On the CIAL thingy: If it were so much of a Norka success ( I am a NORK myself), why did the GoI have to budget money for CIAL s Golf course? (I do not have a link handy, but P.I. B. had a release on it).

And about Norks in general, I cannot find any logic why the GoK "invited" 4 specific "NoRKs" to be share holders of InKeL. Not against it, but if anyone could enlighten me on the logic of the selection, that would be great..
 

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Dheshi- Vidheshi

Hello All,

My that has been a lively discussion.
I remember when I used to have a m/bike I used to dread Thampanoor on account of it's flash floods. There was a [Pattor - Pallimukku] stretch of road which was first started to widen whilst I was still in school. And while in school and later in my university [college] years I had to run after KSRTC buses to reach my classes in time.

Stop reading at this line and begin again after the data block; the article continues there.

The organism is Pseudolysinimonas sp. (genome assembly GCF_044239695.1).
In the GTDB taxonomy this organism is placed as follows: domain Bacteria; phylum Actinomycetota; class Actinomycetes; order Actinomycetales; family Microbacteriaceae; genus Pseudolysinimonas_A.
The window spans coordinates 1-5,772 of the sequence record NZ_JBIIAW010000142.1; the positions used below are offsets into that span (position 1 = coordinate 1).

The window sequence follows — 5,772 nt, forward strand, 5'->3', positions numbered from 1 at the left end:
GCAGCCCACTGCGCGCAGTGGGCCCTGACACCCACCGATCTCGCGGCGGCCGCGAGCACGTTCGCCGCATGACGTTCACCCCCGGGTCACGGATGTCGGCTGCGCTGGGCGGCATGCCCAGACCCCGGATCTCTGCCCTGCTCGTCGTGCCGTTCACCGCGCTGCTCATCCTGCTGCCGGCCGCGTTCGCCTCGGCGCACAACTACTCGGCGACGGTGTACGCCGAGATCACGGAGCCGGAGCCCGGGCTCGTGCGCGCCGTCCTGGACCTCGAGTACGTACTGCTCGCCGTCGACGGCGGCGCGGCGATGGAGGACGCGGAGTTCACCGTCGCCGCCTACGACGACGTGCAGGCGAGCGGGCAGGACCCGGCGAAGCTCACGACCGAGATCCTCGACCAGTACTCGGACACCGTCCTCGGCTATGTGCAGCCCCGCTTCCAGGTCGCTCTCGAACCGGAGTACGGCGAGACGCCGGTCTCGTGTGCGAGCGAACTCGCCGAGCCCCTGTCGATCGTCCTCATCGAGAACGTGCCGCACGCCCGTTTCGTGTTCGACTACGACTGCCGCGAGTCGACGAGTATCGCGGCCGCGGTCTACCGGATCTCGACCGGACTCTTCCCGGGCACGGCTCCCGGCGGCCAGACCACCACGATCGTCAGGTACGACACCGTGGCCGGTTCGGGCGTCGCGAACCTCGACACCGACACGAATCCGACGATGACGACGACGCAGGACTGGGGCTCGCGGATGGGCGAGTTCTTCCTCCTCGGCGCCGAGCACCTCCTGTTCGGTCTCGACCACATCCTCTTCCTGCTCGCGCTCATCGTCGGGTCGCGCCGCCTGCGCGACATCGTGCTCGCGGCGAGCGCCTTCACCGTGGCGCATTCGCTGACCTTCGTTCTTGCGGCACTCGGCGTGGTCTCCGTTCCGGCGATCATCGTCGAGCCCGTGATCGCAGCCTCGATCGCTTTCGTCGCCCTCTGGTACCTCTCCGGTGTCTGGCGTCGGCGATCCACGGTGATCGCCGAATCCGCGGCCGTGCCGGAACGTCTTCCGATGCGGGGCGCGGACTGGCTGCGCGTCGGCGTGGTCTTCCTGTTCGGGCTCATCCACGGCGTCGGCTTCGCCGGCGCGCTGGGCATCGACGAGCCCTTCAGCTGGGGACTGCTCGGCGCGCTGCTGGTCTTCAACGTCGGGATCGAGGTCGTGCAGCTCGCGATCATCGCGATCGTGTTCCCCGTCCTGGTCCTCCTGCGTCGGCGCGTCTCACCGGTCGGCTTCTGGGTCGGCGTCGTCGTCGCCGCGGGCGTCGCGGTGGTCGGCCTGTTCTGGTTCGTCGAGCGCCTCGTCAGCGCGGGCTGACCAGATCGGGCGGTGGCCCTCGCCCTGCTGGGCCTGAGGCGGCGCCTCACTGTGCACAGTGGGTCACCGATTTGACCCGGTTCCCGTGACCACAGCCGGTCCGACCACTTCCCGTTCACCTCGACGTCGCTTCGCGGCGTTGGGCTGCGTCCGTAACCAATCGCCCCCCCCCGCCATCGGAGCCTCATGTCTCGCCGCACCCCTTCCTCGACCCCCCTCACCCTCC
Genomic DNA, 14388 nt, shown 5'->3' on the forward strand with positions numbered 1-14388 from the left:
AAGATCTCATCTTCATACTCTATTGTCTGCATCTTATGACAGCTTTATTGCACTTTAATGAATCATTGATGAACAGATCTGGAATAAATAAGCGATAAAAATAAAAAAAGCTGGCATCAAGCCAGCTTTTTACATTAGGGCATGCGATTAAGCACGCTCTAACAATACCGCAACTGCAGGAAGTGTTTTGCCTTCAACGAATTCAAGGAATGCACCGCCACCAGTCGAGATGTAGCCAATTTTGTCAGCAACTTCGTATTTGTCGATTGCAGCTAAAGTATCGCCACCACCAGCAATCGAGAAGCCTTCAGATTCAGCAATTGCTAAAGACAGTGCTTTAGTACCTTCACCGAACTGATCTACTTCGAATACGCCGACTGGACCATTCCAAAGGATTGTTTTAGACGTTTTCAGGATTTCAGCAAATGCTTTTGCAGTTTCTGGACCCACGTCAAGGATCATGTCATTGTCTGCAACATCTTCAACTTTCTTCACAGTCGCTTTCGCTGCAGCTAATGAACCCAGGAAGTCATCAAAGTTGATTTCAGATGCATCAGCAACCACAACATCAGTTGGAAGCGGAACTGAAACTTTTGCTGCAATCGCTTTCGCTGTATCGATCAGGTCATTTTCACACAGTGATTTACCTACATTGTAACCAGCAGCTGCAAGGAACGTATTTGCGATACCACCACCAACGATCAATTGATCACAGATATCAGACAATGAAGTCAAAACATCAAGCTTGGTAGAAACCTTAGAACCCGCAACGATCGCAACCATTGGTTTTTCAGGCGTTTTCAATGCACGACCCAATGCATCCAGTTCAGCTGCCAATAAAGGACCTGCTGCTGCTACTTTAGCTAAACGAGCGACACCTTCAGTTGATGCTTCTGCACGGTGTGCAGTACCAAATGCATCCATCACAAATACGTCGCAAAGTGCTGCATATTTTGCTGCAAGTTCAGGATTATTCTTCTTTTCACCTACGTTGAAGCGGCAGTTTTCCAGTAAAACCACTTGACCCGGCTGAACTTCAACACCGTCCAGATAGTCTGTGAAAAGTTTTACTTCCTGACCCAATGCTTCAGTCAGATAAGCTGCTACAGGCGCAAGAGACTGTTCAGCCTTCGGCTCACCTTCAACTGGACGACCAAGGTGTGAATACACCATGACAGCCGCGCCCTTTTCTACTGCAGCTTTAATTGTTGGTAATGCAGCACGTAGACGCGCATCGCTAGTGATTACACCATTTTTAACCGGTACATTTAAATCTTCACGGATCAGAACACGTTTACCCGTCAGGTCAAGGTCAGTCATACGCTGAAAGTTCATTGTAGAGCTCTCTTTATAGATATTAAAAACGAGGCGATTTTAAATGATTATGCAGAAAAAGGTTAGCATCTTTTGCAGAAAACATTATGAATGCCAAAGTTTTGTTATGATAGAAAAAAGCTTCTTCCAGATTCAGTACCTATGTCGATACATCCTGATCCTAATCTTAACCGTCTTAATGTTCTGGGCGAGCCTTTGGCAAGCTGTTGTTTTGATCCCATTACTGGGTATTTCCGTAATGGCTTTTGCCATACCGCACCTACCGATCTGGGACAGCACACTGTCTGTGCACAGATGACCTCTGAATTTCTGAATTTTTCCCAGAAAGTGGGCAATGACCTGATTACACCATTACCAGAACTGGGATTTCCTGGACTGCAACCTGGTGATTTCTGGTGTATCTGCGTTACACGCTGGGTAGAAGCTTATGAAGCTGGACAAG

Now decades later, each time I visit home on holiday after reading all the stories from media about the TRDP/CRDP or the inumerable International [be it airports, harbours,convention centres etc, etc, this list can go on] it is hearbreaking to realise that things are almost still the same with only cosmetic improvements here and there. The city has literally grown vertically, haphazard widening of roads, geometric progression in the number of vehicles, and fatalities of road accidents ever increasing daily. These fatalities are a national loss, especially the loss of young lives who could have contributed a lot to the country with their productive lives.